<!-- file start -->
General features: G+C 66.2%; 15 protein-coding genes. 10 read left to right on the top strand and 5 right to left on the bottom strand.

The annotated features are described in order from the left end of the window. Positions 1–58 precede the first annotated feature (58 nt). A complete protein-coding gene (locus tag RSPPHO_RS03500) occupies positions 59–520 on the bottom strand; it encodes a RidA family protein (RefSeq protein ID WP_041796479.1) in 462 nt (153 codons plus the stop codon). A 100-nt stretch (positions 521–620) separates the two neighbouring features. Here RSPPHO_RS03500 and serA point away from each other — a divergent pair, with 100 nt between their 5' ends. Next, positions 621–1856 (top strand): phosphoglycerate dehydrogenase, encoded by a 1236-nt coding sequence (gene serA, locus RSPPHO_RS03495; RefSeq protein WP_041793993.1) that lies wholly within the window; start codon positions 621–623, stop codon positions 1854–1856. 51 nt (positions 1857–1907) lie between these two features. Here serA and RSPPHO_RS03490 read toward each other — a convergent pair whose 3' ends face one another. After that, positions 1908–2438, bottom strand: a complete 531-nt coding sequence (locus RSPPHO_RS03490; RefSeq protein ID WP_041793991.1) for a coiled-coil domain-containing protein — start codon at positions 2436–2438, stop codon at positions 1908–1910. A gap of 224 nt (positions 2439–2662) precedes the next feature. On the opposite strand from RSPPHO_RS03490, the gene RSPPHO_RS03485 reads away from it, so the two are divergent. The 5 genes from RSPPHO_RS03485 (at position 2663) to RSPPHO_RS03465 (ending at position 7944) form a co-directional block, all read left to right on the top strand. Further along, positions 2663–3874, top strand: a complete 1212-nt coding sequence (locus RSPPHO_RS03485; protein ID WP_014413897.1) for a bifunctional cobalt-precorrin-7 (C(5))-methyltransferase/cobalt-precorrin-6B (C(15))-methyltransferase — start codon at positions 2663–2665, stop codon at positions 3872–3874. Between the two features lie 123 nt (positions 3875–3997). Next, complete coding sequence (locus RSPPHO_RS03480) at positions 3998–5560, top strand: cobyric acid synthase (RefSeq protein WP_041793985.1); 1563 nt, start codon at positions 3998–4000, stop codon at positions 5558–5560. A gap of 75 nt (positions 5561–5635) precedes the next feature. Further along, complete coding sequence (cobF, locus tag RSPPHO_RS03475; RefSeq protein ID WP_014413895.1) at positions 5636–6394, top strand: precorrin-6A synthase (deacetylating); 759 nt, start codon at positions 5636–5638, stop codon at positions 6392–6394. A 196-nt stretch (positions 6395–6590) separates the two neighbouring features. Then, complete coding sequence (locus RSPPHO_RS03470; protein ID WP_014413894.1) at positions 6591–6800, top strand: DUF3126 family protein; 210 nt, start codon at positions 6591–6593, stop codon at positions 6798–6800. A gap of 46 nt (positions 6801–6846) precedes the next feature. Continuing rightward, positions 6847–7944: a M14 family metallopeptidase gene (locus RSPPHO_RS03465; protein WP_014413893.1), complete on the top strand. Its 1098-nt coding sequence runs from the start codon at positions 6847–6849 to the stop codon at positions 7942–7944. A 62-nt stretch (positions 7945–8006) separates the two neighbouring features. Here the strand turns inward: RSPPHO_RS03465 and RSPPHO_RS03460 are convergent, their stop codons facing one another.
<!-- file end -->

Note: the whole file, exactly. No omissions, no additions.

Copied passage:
General features: G+C 66.2%; 15 protein-coding genes. 10 read left to right on the top strand and 5 right to left on the bottom strand.

The annotated features are described in order from the left end of the window. Positions 1–58 precede the first annotated feature (58 nt). A complete protein-coding gene (locus tag RSPPHO_RS03500) occupies positions 59–520 on the bottom strand; it encodes a RidA family protein (RefSeq protein ID WP_041796479.1) in 462 nt (153 codons plus the stop codon). A 100-nt stretch (positions 521–620) separates the two neighbouring features. Here RSPPHO_RS03500 and serA point away from each other — a divergent pair, with 100 nt between their 5' ends. Next, positions 621–1856 (top strand): phosphoglycerate dehydrogenase, encoded by a 1236-nt coding sequence (gene serA, locus RSPPHO_RS03495; RefSeq protein WP_041793993.1) that lies wholly within the window; start codon positions 621–623, stop codon positions 1854–1856. 51 nt (positions 1857–1907) lie between these two features. Here serA and RSPPHO_RS03490 read toward each other — a convergent pair whose 3' ends face one another. After that, positions 1908–2438, bottom strand: a complete 531-nt coding sequence (locus RSPPHO_RS03490; RefSeq protein ID WP_041793991.1) for a coiled-coil domain-containing protein — start codon at positions 2436–2438, stop codon at positions 1908–1910. A gap of 224 nt (positions 2439–2662) precedes the next feature. On the opposite strand from RSPPHO_RS03490, the gene RSPPHO_RS03485 reads away from it, so the two are divergent. The 5 genes from RSPPHO_RS03485 (at position 2663) to RSPPHO_RS03465 (ending at position 7944) form a co-directional block, all read left to right on the top strand. Further along, positions 2663–3874, top strand: a complete 1212-nt coding sequence (locus RSPPHO_RS03485; protein ID WP_014413897.1) for a bifunctional cobalt-precorrin-7 (C(5))-methyltransferase/cobalt-precorrin-6B (C(15))-methyltransferase — start codon at positions 2663–2665, stop codon at positions 3872–3874. Between the two features lie 123 nt (positions 3875–3997). Next, complete coding sequence (locus RSPPHO_RS03480) at positions 3998–5560, top strand: cobyric acid synthase (RefSeq protein WP_041793985.1); 1563 nt, start codon at positions 3998–4000, stop codon at positions 5558–5560. A gap of 75 nt (positions 5561–5635) precedes the next feature. Further along, complete coding sequence (cobF, locus tag RSPPHO_RS03475; RefSeq protein ID WP_014413895.1) at positions 5636–6394, top strand: precorrin-6A synthase (deacetylating); 759 nt, start codon at positions 5636–5638, stop codon at positions 6392–6394. A 196-nt stretch (positions 6395–6590) separates the two neighbouring features. Then, complete coding sequence (locus RSPPHO_RS03470; protein ID WP_014413894.1) at positions 6591–6800, top strand: DUF3126 family protein; 210 nt, start codon at positions 6591–6593, stop codon at positions 6798–6800. A gap of 46 nt (positions 6801–6846) precedes the next feature. Continuing rightward, positions 6847–7944: a M14 family metallopeptidase gene (locus RSPPHO_RS03465; protein WP_014413893.1), complete on the top strand. Its 1098-nt coding sequence runs from the start codon at positions 6847–6849 to the stop codon at positions 7942–7944. A 62-nt stretch (positions 7945–8006) separates the two neighbouring features. Here the strand turns inward: RSPPHO_RS03465 and RSPPHO_RS03460 are convergent, their stop codons facing one another.